Mortality associated with COVID-19 outbreaks in care homes: early international evidence

Adelina Comas-Herrera, Joseba Zalakaín, Charles Litwin, Amy T. Hsu, Elizabeth Lemmon, David Henderson and Jose-Luis Fernández

Last updated: 26th June, 2020

Key findings (26th June)

  • Official data on the numbers of deaths among care home residents linked to COVID-19 is not available in many countries but an increasing number of countries are publishing data
  • International comparisons are difficult due to differences in testing availabilities and policies, different approaches to recording deaths, and differing definitions of what constitutes a “care home”.
  • There are three main approaches to quantifying deaths in relation to COVID-19: deaths of people who test positive (before or after their death), deaths of people suspected to have COVID-19 (based on symptoms or epidemiologically linked), and excess deaths (comparing total number of deaths with those in the same weeks in previous years).Another important distinction is whether the data covers deaths of care home residents or only deaths in the care home (as there are variations in the share of care home residents who are admitted to hospital and may die there)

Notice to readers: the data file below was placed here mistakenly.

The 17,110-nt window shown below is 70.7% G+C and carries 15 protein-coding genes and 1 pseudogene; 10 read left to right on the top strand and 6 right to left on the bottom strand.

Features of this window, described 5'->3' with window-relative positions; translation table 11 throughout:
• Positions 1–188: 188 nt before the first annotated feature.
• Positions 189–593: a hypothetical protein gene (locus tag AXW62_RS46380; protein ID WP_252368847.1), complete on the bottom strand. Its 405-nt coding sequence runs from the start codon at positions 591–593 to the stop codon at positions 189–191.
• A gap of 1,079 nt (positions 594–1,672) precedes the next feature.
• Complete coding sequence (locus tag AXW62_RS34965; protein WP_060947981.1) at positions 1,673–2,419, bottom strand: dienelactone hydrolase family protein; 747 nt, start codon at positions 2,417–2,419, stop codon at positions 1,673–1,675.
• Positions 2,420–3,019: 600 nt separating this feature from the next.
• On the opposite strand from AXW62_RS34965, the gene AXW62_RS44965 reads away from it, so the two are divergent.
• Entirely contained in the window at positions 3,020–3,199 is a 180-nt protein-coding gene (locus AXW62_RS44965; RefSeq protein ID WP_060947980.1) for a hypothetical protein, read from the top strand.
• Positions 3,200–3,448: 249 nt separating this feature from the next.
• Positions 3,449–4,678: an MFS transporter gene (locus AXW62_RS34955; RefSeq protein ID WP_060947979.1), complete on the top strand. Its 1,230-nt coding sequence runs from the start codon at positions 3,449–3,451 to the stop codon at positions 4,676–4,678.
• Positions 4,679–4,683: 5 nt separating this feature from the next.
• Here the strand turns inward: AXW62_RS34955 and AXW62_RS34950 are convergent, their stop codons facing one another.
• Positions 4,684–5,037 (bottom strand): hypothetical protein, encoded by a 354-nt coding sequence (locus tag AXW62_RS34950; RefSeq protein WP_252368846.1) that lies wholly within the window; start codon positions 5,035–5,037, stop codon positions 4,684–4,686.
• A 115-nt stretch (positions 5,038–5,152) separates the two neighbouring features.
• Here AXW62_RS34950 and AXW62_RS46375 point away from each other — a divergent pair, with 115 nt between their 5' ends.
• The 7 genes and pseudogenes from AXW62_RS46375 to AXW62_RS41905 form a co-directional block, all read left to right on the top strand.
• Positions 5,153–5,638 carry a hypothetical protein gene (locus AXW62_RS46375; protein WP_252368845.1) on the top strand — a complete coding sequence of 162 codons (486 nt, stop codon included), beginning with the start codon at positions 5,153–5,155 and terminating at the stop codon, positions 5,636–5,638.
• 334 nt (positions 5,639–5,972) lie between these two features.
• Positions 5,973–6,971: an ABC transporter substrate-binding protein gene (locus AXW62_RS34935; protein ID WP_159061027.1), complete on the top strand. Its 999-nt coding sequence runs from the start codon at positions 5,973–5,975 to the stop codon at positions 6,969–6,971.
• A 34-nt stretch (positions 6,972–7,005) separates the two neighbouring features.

• This updated report contains data from a larger number of countries and this shows that earlier suggestions (when data were available for fewer countries) that the share of all COVID-19 deaths who were care residents increases with the total number of deaths may not be a robust finding, as New Zealand and Slovenia, despite having had relatively small numbers of total COVID deaths, have had a large share of those deaths among care home residents (72 and 81% respectively).
  • The impact of COVID-19 on care home residents has been very different internationally, with some countries reporting no deaths (or infections) in care homes, such as Hong Kong, Jordan and Malta, and two countries reporting that over 80% of COVID-19 deaths were of care home residents. Without including the three countries with zero deaths, and with the caveat that the definitions used vary, on average the share of all COVID-19 deaths that were care home residents is 47% (based on 26 countries).
  • To compare the relative impact of COVID-19 on care home residents in different countries it may be more useful to focus on the share of all care home residents whose deaths have been linked to COVID-19. We found that that, for the 18 countries for which have these data, the share of all care home residents who have died (linked to COVID-19) ranges from 0 to 6.1%. This is share is highly correlated to the total number of COVID-19 deaths in the whole population.
  • It is also worth noting that whilst the focus of this report is on care homes, many older people receive care in the community. Currently, there is limited evidence from anywhere in the world on how those individuals have been directly or indirectly affected by COVID-19.

Previous versions of this report are available here:

11 thoughts on “Mortality associated with COVID-19 outbreaks in care homes: early international evidence”

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